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West Maple building to get four-story makeover

By Grace Lovins


Downtown Birmingham will likely see a new four-story makeover on one of the city’s historic buildings after the city’s planning board voted to approve the preliminary site plan and design of a proposed four-story extension on the building located at 139 West Maple Road at their meeting on Wednesday, June 26.


City planner Brooks Cowan presented the item to the board explaining that the applicant is looking to expand the rear side of the building’s first two floors and add an additional third and fourth floor with a rooftop use. Currently, the existing building is a two-story commercial property.


The property is located in downtown Birmingham on the south side of West Maple, between Pierce Street and Henrietta Street where The Birmingham Tailor and Bear Hug Foundation are currently located.


Cowan said, according to the plans, the first floor will include three garages and covered parking and the second floor will have additional office space extended to the back of the property of the building. The third and fourth floors will be a residential unit. A rooftop terrace is also included in the plans exclusively for the use of the residential unit.


According to Cowan, the zoning ordinance says that a building in the D4 – Downtown Overlay Zone –may have two floors of office use only if the planning board allows a fifth story. The plans show that no fifth story is proposed so the applicant must adjust the second or third floor use to make sure the ordinance requirements are met.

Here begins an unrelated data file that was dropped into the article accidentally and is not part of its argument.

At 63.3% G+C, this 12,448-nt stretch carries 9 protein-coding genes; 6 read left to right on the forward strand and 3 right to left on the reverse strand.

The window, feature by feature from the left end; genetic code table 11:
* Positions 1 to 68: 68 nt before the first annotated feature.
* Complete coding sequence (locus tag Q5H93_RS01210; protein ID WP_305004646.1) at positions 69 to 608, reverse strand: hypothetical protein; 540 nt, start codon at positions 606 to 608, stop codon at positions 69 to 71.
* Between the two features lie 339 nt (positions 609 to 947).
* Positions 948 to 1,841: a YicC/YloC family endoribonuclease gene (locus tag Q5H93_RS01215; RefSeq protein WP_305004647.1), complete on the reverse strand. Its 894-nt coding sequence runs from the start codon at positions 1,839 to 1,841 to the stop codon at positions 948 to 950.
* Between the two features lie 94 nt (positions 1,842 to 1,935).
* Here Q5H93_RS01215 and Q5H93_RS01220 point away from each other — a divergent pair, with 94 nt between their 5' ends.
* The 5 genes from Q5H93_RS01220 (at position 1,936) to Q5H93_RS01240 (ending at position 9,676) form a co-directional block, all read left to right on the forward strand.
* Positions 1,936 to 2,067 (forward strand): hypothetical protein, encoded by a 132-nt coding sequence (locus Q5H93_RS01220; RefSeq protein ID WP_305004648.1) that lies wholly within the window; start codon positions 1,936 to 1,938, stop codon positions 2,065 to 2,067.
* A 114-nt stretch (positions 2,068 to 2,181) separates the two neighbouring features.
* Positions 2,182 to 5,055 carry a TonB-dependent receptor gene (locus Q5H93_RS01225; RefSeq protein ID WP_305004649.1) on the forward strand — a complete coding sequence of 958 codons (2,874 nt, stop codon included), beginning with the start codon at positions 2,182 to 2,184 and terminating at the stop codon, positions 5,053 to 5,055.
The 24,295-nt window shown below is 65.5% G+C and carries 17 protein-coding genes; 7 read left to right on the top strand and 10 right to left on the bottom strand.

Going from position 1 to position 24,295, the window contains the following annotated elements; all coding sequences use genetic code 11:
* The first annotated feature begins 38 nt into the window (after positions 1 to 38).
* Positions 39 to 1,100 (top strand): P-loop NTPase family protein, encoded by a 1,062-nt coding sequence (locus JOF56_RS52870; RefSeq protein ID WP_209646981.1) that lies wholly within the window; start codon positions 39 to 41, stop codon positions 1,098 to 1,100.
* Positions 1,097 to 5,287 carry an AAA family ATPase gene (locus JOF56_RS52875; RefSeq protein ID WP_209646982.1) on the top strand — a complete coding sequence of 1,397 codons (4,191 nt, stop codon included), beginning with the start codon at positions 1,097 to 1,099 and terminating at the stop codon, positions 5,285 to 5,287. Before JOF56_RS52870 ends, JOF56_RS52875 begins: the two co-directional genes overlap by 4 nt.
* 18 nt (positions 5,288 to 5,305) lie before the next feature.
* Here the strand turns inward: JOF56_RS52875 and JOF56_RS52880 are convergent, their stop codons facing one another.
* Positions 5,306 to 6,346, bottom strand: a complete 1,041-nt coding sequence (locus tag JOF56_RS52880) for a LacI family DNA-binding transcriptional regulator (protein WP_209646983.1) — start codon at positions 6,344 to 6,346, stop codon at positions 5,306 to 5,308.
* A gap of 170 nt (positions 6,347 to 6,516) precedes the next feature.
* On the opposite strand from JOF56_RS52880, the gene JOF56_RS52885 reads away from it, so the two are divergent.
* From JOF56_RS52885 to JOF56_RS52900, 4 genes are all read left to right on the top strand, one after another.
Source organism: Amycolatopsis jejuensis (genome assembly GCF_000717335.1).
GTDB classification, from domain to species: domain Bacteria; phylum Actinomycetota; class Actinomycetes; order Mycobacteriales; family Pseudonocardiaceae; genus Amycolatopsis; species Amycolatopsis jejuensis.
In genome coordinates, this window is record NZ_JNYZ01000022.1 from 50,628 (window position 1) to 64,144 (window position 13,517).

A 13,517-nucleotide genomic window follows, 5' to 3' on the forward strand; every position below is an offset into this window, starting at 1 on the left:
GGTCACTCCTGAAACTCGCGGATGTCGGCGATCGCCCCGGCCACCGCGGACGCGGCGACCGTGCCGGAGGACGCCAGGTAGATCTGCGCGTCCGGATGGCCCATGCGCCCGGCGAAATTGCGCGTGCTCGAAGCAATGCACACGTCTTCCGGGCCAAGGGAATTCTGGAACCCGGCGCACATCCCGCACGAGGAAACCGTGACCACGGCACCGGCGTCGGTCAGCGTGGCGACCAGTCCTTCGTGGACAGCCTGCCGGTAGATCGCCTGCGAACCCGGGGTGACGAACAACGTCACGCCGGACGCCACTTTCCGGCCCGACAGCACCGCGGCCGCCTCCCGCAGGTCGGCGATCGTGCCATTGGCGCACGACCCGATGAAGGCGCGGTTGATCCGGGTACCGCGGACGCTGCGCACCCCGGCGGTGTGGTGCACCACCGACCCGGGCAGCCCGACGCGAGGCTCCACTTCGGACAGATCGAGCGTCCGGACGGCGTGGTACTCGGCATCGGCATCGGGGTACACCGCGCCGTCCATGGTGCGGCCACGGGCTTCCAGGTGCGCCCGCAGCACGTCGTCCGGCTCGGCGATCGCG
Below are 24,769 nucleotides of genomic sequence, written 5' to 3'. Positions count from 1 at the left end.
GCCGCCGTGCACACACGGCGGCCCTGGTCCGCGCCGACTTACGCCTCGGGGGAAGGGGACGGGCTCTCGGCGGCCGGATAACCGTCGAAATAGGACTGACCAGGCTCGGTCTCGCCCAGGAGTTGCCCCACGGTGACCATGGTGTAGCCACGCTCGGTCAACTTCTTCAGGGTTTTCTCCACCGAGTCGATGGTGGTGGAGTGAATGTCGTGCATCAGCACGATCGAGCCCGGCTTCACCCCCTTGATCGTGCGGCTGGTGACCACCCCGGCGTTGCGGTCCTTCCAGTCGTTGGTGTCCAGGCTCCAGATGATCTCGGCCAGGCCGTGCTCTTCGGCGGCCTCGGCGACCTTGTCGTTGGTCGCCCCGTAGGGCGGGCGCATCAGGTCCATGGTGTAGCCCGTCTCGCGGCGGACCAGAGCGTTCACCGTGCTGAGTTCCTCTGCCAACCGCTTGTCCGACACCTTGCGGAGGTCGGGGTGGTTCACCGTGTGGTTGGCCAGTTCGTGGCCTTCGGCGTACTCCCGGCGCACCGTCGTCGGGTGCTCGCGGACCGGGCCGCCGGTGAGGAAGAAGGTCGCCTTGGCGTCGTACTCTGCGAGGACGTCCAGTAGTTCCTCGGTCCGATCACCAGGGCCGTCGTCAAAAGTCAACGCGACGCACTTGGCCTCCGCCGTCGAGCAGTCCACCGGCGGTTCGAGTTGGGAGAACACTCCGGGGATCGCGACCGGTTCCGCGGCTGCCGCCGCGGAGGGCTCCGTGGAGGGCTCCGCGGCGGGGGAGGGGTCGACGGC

He said the application was also reviewed by the Historic District Commission and recommended for approval with certain conditions.


Some planning board members, while thinking the design was nice, had a hard time grappling with the applicant’s proposal of the rooftop being considered a fifth floor. Board member Bryan Williams stated that they would need the building official to comment that the proposed rooftop is considered a fifth story or what changes would need to be made for that consideration.


Chris Longe, the architect for the project, said that they would be willing to enclose the rooftop space if it’s necessary to be considered a fifth floor, but the purpose of the rooftop terrace was to offer an open space specifically for the resident in the unit to access.


“I think it’s a beautiful design and a very clever way to get some outdoor space in an urban setting. I’m completely on board with that,” said chair Scott Clein.


“My concern is that if we assume or we justify this particular design as five stories that we’re now going to get a lot of four-story buildings with two floors of office and only one floor of residential when that’s not the intention of the ordinance – in fact, not even the letter of the ordinance,” he continued.


Clein also said he would argue that the drawings show that there are four stories with a rooftop being utilized for outdoor space since the only thing up there is an elevator shaft and a barbeque. Longe and the owner of the building were amenable to the fact that the planning board wants there to be some sort of structural element added to the rooftop for it to be classified as a story.


Ultimately, the board voted unanimously, 7-0, to approve the preliminary site plan subject to certain conditions. They will have to return to the planning board for final site plan and design approval at a later date.


Board member Daniel Share recused himself from discussions as he represents the adjacent property owners. Jason Emerine voted in his place. Board member Robin Boyle was absent from the meeting, and alternate Nasseem Ramin voted in his place.

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